Kovac’s says Stradio’s sound is admittedly pop, but unlike ones who dance or hoedown like a certain Ms. Simpson, he proudly says, “I know we’re good live.”

As for the name, it was conceived in a fitting dream. “I had a dream t - The Ryersonian, Sept. 2005

"Singer Knows The Value of Family"

Mississauga musician Martin Acosta knows all about the importance of family.

Born in Argentina during the politically turbulent 1980’s, his family fled the country for a better life in Canada when he was 7 years old.

“We got here and all we had is each other,” said Acosta, 20, the front man for local pop band Stradio. “Only my immediate family came. Everyone else is still in Argentina, so we became close. The whole experience affects not only the type of music I write, but my drive to succeed as well. My father worked hard for everything we have and I appreciate that.”

Stradio performs tonight at the El Mocambo. Show time is 9 pm.

Together for two and a half years, Stradio formed when Acosta and his food friend and fellow Mississaugan Mike Kovacs, who plays bass, found drummer Kyle Lazenka and guitarist Jay Formosa playing with another band. The guys teamed up and haven’t looked back.

You don’t go to a club and see bands like ours. Although we have a commercial kind of sound, that’s not at the forefront (of popular music) right now,” said Acosta, a St. Martin Secondary School graduate.

Acosta has a strong voice and, at times, the music sound similar to pop-rock outfit Matchbox 20. Influenced by acts like U2, Phil Collins, and The Police, Acosta admits it’s a little strange for teenage to be listening to a soft-rock crooner like Collins.

“Yeah,m a kid like me wouldn’t normally listen to him otherwise, but I have a couple of much older brothers who like him. I’m really attracted to his songwriting style,” said Acosta.

Playing a regular monthly gig at the El Mocambo, Stradio has also performed at such noted Toronto venues as The Mod Club and Horseshoe Tavern. Tonight’s show is supposed to be an industry showcase with A&R representatives from several major labels, such as Epic Records, in attendance.
- The Mississauga News, April 2005


New band with first CD to be released in 2006.



Fresh out of high school (Class of ’03) and barely legal drinking age in his adopted hometown of Toronto, 20-year-old singer/songwriter/guitarist Martin Acosta has already lived more life than most people twice his age. Born in turbulent Argentina at the tail-end of the Central American Anti-Communist Crusade in 1984, young Martin brought with him a love of soccer and music when his father, a private jetliner pilot, relocated the family to Canada a few years later in search of a better life. By age 15, Martin was being scouted to play professional soccer, but a knee injury forced him to revise his career plan, and he immersed himself in music instead. Privately he learned to play the guitar and started writing, while publicly he joined a band, playing drums. It was not until the band’s singer missed rehearsal that Martin set up the microphone next to his drum kit and started singing—at first as a joke—and unearthed yet another one of his gifts. Shortly thereafter, Martin and his best friend, bass player and second-degree black belt Mike Kovacs, set out to form a new band, this time with Martin on vocals and guitar. Martin and Mike hooked up with guitarist Jay Formosa and drummer Kyle Lazenka, and STRADIO was born.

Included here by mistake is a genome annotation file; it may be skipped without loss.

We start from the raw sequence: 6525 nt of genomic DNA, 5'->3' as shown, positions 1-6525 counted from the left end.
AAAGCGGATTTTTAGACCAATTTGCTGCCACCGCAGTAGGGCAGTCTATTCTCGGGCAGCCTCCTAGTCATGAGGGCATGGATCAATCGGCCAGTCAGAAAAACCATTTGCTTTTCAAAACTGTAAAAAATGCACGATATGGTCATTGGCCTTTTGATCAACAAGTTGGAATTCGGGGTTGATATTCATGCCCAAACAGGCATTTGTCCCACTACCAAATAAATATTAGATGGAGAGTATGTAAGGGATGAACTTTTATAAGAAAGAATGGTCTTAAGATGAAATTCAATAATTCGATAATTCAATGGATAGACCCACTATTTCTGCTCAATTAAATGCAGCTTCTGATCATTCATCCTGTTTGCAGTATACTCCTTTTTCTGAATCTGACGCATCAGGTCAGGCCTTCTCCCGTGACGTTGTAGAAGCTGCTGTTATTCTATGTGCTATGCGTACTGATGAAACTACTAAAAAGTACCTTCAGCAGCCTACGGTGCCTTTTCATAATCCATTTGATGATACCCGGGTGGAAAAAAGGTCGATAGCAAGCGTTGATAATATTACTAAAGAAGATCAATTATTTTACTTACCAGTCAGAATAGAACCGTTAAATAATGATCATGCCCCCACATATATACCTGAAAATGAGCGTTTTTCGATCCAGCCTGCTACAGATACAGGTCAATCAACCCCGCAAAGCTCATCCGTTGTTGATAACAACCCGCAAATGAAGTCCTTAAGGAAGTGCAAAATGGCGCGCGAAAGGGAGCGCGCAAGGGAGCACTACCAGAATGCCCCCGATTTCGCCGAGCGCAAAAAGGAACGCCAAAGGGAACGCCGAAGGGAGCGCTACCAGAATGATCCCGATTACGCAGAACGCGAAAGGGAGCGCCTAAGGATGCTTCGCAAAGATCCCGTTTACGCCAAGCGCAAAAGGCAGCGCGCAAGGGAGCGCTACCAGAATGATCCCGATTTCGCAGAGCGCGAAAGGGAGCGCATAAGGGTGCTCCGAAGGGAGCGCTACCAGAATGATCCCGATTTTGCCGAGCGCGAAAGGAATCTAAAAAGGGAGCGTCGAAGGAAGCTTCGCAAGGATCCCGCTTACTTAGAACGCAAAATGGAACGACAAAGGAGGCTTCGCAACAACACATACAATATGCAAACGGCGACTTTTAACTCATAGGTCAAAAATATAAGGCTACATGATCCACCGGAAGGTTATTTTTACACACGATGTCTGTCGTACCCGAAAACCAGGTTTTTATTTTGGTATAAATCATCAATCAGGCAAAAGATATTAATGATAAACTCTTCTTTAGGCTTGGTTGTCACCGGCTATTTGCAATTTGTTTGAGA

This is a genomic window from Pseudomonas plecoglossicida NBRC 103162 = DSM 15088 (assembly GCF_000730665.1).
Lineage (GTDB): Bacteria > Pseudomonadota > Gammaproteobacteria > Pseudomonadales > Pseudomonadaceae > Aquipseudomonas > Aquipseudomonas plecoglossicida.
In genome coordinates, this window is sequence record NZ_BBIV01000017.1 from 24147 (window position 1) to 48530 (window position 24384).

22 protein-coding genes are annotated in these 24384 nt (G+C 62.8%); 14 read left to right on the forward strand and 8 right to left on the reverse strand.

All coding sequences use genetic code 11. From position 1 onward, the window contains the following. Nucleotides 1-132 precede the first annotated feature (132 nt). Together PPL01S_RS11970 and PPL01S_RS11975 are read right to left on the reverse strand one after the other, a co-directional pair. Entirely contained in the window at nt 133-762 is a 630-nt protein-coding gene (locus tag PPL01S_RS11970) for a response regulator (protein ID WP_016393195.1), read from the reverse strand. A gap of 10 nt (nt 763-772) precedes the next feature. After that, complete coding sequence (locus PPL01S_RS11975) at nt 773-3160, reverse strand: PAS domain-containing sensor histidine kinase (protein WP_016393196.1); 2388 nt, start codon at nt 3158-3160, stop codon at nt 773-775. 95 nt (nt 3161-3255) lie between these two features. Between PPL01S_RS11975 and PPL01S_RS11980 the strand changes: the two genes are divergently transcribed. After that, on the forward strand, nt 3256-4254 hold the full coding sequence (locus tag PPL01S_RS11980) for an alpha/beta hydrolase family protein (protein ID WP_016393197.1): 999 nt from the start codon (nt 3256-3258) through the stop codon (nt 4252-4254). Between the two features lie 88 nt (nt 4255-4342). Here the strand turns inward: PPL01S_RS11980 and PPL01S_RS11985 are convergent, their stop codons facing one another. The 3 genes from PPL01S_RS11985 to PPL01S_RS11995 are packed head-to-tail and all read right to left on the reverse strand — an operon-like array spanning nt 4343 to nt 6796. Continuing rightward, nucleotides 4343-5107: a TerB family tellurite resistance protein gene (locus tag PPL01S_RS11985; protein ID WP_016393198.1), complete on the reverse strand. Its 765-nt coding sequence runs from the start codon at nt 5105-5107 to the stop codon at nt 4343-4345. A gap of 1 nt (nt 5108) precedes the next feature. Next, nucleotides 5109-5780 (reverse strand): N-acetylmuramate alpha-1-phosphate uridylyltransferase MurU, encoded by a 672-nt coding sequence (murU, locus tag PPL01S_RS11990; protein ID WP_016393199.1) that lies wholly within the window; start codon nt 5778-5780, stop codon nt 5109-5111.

As Martin puts it, “The chemistry was immediately evident inside and outside of the rehearsals, and we knew that it was going to be the beginning of something totally wicked. We all take our parts and add flavour, so that when people hear it, they can better understand our emotions and how we feel just by listening to the way we play our instruments.” That understanding also translates around the globe, in that Martin sings both in English and his family’s native language of Spanish.

The band has developed around influences such as U2, The Goo Goo Dolls, Matchbox Twenty and other very successful artists. Building on the band’s great live shows and solid repertoire of almost 50 songs the band landed a record deal involving German television and record powerhouse Maxi Media and Universal Music. Currently the band is recording its first record in Los Angeles with Stuart Brawley with plans for a release in Canada during the summer and for Europe and the USA in the fall of 2006.